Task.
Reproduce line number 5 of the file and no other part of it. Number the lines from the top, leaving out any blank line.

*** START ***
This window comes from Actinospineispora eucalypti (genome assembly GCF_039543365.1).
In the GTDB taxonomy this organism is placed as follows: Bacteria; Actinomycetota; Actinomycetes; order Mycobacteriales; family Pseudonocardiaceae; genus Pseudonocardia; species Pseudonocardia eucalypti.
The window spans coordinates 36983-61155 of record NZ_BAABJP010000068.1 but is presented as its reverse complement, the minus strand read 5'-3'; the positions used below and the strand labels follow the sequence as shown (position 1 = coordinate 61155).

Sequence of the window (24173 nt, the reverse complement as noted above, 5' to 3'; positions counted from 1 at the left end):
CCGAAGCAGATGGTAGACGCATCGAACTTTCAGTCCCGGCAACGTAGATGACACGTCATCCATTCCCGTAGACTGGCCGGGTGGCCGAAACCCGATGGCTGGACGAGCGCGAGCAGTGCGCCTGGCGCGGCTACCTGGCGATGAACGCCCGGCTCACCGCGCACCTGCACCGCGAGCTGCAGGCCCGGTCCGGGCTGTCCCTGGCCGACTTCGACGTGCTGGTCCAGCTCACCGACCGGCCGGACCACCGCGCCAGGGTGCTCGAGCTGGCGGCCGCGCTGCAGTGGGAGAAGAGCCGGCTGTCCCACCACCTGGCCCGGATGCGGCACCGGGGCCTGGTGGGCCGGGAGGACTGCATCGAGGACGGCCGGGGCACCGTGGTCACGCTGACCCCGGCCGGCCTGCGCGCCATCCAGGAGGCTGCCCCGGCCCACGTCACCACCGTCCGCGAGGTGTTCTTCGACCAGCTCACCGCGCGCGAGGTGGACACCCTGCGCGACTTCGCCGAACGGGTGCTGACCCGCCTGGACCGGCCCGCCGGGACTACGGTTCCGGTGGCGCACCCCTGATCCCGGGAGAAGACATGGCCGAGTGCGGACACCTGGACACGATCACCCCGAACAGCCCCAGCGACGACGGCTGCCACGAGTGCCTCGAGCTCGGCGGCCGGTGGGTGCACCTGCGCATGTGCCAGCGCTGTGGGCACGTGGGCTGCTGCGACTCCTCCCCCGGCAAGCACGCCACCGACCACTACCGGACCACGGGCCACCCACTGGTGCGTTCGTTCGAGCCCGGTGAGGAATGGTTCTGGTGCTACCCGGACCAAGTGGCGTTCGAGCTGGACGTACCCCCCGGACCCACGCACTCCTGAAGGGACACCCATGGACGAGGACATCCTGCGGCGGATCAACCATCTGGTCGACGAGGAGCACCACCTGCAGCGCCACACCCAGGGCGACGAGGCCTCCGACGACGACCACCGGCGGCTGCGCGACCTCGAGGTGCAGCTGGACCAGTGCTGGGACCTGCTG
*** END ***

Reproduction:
CCGAAGCAGATGGTAGACGCATCGAACTTTCAGTCCCGGCAACGTAGATGACACGTCATCCATTCCCGTAGACTGGCCGGGTGGCCGAAACCCGATGGCTGGACGAGCGCGAGCAGTGCGCCTGGCGCGGCTACCTGGCGATGAACGCCCGGCTCACCGCGCACCTGCACCGCGAGCTGCAGGCCCGGTCCGGGCTGTCCCTGGCCGACTTCGACGTGCTGGTCCAGCTCACCGACCGGCCGGACCACCGCGCCAGGGTGCTCGAGCTGGCGGCCGCGCTGCAGTGGGAGAAGAGCCGGCTGTCCCACCACCTGGCCCGGATGCGGCACCGGGGCCTGGTGGGCCGGGAGGACTGCATCGAGGACGGCCGGGGCACCGTGGTCACGCTGACCCCGGCCGGCCTGCGCGCCATCCAGGAGGCTGCCCCGGCCCACGTCACCACCGTCCGCGAGGTGTTCTTCGACCAGCTCACCGCGCGCGAGGTGGACACCCTGCGCGACTTCGCCGAACGGGTGCTGACCCGCCTGGACCGGCCCGCCGGGACTACGGTTCCGGTGGCGCACCCCTGATCCCGGGAGAAGACATGGCCGAGTGCGGACACCTGGACACGATCACCCCGAACAGCCCCAGCGACGACGGCTGCCACGAGTGCCTCGAGCTCGGCGGCCGGTGGGTGCACCTGCGCATGTGCCAGCGCTGTGGGCACGTGGGCTGCTGCGACTCCTCCCCCGGCAAGCACGCCACCGACCACTACCGGACCACGGGCCACCCACTGGTGCGTTCGTTCGAGCCCGGTGAGGAATGGTTCTGGTGCTACCCGGACCAAGTGGCGTTCGAGCTGGACGTACCCCCCGGACCCACGCACTCCTGAAGGGACACCCATGGACGAGGACATCCTGCGGCGGATCAACCATCTGGTCGACGAGGAGCACCACCTGCAGCGCCACACCCAGGGCGACGAGGCCTCCGACGACGACCACCGGCGGCTGCGCGACCTCGAGGTGCAGCTGGACCAGTGCTGGGACCTGCTG